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Google wants to help you effectively access the information you store in e-mails, documents, Web pages, contact lists, and entertainment and all the other files stored on your PC, with its new, free Google Desktop Search (GDS) tool. And who better to help you with this task than the most popular search engine on the Internet?
Although Google's GDS tool has useful features, in my test of the beta software, it also appears to be a potential security nightmare. Unfortunately, Google did not respond to my request for comment on these issues.
Desktop search is one of the hottest areas in the search market, as users look for ways to find information on their PCs with the same ease and speed as with Internet search engines like, well, Google. And Google is not the only major name on the Web taking action in this area.
Microsoft, which also declined to be interviewed for this story, recently announced plans to release new desktop search technology by the end of the year. AOL, which already offers local search, multimedia search, image search, news search, and product search, has acknowledged that it, too, has developed a beta desktop search product. And Yahoo also has a desktop search tool in beta, but it wasn't willing to let us look at it just yet.
A Head-to-Head Comparison
So how good is Google on the desktop? To find out, I took both GDS and Copernic's well-regarded Desktop Search (CDS) tools out for a spin.
GDS downloads and installs in no time. Although I had to free up some space to finish the install (GDS forces you to have 1GB of free space on your C: drive, even if you have another drive installed with ample room, as I did), the application immediately sets out building a central index of your entire electronic existence--but only on the C: drive.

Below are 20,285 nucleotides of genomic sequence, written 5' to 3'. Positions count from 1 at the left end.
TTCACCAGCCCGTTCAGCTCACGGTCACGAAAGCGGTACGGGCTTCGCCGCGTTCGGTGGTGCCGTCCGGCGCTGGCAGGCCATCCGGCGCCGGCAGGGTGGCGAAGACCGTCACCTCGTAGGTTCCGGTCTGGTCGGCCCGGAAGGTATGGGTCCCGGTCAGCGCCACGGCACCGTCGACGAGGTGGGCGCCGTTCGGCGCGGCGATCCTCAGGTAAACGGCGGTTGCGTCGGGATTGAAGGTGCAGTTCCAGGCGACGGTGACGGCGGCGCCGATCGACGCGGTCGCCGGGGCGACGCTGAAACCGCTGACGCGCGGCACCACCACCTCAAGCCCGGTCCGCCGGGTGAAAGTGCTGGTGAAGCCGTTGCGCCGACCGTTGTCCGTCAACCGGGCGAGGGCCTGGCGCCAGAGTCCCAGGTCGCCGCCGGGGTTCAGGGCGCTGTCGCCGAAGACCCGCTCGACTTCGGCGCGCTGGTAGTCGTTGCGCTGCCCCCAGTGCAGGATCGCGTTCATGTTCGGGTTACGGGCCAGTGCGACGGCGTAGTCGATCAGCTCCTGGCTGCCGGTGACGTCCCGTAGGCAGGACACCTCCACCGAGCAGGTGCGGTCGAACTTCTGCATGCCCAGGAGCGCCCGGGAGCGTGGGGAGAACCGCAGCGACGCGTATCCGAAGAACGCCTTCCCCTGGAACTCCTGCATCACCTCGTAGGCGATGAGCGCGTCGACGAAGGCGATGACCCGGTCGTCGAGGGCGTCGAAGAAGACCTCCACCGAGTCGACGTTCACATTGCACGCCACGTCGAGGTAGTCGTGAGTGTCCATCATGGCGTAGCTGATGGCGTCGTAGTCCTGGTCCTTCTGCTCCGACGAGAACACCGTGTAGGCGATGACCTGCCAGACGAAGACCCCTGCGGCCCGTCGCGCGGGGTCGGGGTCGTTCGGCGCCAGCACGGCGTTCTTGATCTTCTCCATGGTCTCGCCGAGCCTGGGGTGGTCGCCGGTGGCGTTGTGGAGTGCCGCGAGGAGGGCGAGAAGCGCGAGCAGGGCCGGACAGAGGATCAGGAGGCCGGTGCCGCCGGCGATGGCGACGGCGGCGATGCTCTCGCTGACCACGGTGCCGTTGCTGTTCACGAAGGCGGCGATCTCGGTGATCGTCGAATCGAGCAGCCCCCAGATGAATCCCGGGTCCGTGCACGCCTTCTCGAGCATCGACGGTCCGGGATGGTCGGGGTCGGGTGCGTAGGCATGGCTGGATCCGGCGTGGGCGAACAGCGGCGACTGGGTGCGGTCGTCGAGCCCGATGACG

It took a little more than an hour to index about 20G of data--not including Adobe PDF files, which the beta version does not index. The indexing takes place in the background, however, so you can continue to work while it does.
When finished, GDS adds a small, colorful icon to your computer's start menu, which launches the software with a double-click. GDS has the look and feel of Google's familiar Internet search engine.
Users will discover that they can go to Google.com on the Internet and find a "desktop" tab waiting for them there as well. This allows users to easily switch between searching the Internet and searching their desktop, or even to integrate the two into a single search of both their PC and the Web.
However, a search produces an uncategorized list of hits ranked by either relevance or date, just as a Google-only search does. As with search engines in general, a highly specific search with GDS will yield on-target results. But if your request is more general, you might have to wade through long lists of Web pages, Word documents, Excel spreadsheets, and instant messaging texts when all you're searching for is an e-mail message.
Copernic Gets It Right